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At Least 133 Killed in Moscow’s Crocus City Hall, Russia’s Worst Terror Attack in Years

By Vusala Abbasova March 23, 2024

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On Friday night, at least four gunmen, donned in camouflage and armed with automatic weapons, burst into the crowded concert hall in the Russian capital’s western suburbs as the audience was gathering to watch the veteran rock band Picnic, shooting into the crowd and setting off explosives that started a massive fire.

At least 133 people have been killed at Moscow’s Crocus City Hall in what has been called Russia’s worst terror attack in years.

The rescue operation at the site of the terrorist attack at Crocus City Hall has been completed, but the search operation is still ongoing, Andrei Vorobyov, Governor of the Moscow Region, wrote on his Telegram channel.

“Today rescuers cleared a huge layer of the auditorium. Over the course of 24 hours, 133 bodies were pulled out from under the rubble, and the identities of 50 dead were tentatively identified. Identification by relatives is ahead. In hospitals, doctors are fighting for the lives of 107 people,” the governor wrote, as quoted by Nezavisimaya Gazeta.

On Friday night, at least four gunmen, donned in camouflage and armed with automatic weapons, burst into the crowded concert hall in the Russian capital’s western suburbs as the audience was gathering to watch the veteran rock band Picnic, shooting into the crowd and setting off explosives that started a massive fire. As a result of the fire, the roof of Crocus City Hall, a huge complex that includes a shopping center and a concert hall, collapsed. The most recent report, which was made public on Saturday, claims that the attackers who broke into the performance venue used a "flammable liquid" to set the building on fire.

The Islamic State militant group (ISIS), designated a terrorist organization by the United Nations, claimed responsibility for the attack on its Telegram channel on Friday.

Russian President Vladimir Putin swiftly condemned the attack, labeling it a “terrorist act” and vowing harsh retribution to all those involved. In a televised address to the nation on Saturday, President Putin announced that four gunmen responsible for the Moscow concert hall shooting have been detained. He said that the attackers had attempted to flee towards Ukraine, implicating some individuals on the Ukrainian side for purportedly facilitating their escape.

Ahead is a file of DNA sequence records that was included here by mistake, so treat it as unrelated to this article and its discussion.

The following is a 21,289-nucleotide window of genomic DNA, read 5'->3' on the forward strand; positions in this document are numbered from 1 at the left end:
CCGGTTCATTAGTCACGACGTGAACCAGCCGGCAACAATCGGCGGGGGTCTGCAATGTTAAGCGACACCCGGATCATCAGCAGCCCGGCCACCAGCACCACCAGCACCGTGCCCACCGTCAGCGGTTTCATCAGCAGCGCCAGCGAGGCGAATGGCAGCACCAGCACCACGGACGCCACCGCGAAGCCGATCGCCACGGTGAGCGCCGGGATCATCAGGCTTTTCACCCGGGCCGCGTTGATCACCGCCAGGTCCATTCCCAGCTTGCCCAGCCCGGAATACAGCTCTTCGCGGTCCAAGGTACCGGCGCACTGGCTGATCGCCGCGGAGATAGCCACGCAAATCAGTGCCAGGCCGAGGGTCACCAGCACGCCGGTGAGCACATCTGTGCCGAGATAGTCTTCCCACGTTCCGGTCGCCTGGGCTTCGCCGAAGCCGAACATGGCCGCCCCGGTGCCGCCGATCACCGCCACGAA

Earlier, Ukrainian authorities said claims of Ukrainian involvement were “absurd.”

President Putin announced a day of mourning for 24 March and said dozens of peaceful, innocent people were victims of the Crocus attack. Putin said all who prepared the attack would be identified and punished. He went further to thank the doctors and security officers who helped the victims of the Moscow attack.

The largest Caspian country, and the only one where Islam is not the majority religion, Russia has been the scene of terrorist attacks for years.

The tragic incident at Crocus City Hall stands as the deadliest terrorist attack in Russia since the infamous Beslan school siege of 2004. This was when Chechen separatists took more than 1,000 hostages, the vast majority children, and more than 330 people died, including 186 children.

The Moscow massacre evokes haunting memories of past atrocities, including the NordOst theater siege in 2002, when 40 Chechen militants took more than 900 people hostage. Russian security services eventually stormed the theatre, pumping sleeping gas into the hall. Some 130 hostages died.

More recently, in 2018, an 18-year-old student attacked a technical college in Kerch, in the Russian-annexed Crimea, killing 20 people before taking his own life. In 2021, two adults and seven children were killed in a school shooting in the Russian city of Kazan, leading to the detention of a 19-year-old. In 2022, a shooter who had previously attended a school in Izhevsk, central Russia, opened fire, murdering at least 17 people – 11 of them children – before taking his own life on the spot.